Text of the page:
How to Create Low-Maintenance Content Buckets for Your WordPress Blog

A bucket on the beach

Last week I published Is Blogging the Best Content Publishing Format for WordPress Users? It represented a pivotal moment for me as a blogger — the realization that the standard blogging format is simply not good enough for my purposes.

And those purposes are simple — to enable visitors to my blogs to access my best content with ease. One of the ways in which you can do this is to provide well-indexed taxonomies full of highly relevant content. But I argue that you should take a step further and develop your most important archive pages into fully-fledged “content buckets” in which the particular topic is properly introduced.

For me the key is in striking a balance between the ease with which you can maintain your blog’s archives, and the ease of access and intuitiveness for visitors to your blog. I believe that’s what the solution revealed below offers.

What’s Wrong with Categories and Tags?

Categories and tags can serve admirably as navigational aids on a blog, but there are two problems:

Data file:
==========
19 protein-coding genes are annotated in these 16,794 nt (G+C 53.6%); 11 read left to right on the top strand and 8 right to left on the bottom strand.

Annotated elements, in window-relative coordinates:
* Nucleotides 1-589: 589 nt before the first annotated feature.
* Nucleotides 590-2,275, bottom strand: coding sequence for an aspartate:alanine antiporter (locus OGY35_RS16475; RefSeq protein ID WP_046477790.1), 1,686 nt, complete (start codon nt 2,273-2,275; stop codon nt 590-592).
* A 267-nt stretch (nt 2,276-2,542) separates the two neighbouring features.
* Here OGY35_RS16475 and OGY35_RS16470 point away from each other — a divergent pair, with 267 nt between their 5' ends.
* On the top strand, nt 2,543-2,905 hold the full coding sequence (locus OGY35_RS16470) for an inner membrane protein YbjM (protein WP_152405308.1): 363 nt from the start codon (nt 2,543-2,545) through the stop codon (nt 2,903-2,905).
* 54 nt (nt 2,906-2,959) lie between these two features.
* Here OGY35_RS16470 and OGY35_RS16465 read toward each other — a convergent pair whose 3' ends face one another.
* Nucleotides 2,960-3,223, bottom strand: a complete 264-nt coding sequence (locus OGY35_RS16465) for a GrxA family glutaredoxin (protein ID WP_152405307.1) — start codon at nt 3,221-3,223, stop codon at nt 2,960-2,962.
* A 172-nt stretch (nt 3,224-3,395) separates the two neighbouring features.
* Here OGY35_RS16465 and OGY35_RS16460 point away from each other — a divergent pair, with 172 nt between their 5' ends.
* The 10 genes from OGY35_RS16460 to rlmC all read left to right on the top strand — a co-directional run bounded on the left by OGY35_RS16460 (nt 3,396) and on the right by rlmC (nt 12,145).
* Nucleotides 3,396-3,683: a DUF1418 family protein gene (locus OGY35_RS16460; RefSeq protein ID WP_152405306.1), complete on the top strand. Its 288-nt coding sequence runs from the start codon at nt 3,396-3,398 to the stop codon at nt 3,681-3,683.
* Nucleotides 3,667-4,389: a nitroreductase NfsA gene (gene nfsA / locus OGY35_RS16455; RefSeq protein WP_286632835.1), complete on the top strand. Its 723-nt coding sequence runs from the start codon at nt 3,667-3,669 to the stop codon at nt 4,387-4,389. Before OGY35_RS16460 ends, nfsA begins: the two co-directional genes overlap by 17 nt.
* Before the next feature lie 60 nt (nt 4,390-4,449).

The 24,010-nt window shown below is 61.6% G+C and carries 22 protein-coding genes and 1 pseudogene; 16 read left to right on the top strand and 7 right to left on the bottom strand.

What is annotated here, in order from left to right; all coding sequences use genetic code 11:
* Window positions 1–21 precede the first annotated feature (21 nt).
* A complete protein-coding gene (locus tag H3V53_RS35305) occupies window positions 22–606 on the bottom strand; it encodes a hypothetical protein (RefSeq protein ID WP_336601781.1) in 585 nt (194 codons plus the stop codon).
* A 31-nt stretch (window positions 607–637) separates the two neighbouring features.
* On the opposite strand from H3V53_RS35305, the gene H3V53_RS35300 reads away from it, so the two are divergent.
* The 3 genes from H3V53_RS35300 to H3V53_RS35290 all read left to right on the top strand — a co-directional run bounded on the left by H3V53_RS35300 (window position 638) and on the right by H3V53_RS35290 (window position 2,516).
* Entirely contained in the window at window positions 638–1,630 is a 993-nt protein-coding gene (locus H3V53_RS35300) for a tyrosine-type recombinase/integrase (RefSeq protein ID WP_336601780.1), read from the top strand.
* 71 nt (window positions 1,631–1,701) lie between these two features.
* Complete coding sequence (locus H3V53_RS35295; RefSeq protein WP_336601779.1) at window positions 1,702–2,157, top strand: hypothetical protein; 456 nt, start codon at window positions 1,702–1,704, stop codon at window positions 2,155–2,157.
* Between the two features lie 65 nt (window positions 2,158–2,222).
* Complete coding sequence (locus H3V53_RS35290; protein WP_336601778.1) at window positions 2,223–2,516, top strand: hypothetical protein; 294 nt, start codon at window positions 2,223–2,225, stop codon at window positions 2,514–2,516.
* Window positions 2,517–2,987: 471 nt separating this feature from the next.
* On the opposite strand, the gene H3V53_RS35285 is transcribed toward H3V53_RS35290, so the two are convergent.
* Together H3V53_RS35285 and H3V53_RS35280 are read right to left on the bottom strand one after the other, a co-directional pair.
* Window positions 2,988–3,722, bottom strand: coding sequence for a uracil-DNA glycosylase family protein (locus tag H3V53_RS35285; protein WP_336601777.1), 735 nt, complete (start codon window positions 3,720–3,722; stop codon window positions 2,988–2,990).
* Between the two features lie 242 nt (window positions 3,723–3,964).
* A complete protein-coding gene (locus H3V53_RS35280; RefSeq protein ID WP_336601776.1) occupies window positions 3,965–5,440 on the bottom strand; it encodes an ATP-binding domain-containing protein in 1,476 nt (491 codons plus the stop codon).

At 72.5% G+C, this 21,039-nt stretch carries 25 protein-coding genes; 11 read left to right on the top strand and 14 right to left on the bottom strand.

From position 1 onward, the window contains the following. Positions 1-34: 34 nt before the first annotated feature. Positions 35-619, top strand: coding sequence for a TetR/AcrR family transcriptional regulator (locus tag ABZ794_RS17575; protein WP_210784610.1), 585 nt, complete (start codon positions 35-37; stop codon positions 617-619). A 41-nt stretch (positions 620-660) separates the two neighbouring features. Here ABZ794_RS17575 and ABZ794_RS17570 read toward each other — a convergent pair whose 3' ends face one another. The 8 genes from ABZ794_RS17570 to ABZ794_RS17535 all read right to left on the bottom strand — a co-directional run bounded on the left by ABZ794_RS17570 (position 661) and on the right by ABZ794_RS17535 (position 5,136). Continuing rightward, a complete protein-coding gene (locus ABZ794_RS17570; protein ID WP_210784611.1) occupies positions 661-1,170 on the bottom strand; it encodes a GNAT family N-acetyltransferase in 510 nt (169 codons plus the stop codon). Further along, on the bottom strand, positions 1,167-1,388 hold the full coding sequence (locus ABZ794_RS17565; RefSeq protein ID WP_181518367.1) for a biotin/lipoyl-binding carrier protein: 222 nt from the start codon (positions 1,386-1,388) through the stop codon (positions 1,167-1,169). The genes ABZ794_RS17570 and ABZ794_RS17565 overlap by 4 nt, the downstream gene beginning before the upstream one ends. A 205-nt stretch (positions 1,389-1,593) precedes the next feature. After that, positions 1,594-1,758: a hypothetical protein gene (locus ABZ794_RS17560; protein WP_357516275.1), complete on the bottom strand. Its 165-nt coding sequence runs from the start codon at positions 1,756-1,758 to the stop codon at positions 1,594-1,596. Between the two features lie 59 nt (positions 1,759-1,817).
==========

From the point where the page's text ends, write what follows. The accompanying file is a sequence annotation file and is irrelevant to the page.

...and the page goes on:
1. They alone are not sufficient
  2. They are usually abused

For the purposes of this post my focus is on the second issue. By “abused”, I mean that well-intentioned bloggers create poorly phrased taxonomies and pack them with content of dubious relevance. If a visitor attempts to access your archives and does not find what they want (assuming it is available somewhere on your blog), your navigation has failed. Such outcomes are all too common.

The solution is to categorize and tag your content conscientiously — something I covered here and here. When you learn to do that, you can rely upon categories and tags as an effective means of navigating your blog’s content. The next step is to give your blog’s visitors a little bit of context in order to aid their browsing.

Why Create Content Buckets?

I was first introduced to the concept of content buckets by Derek Halpern of Social Triggers. The idea is to create static pages that link to only your best content relating to a specific topic. You should also include some introductory text and a call to action (such as a newsletter subscribe form). The idea is that content buckets are far more useful to a visitor as they are quickly and intuitively introduced to your best content.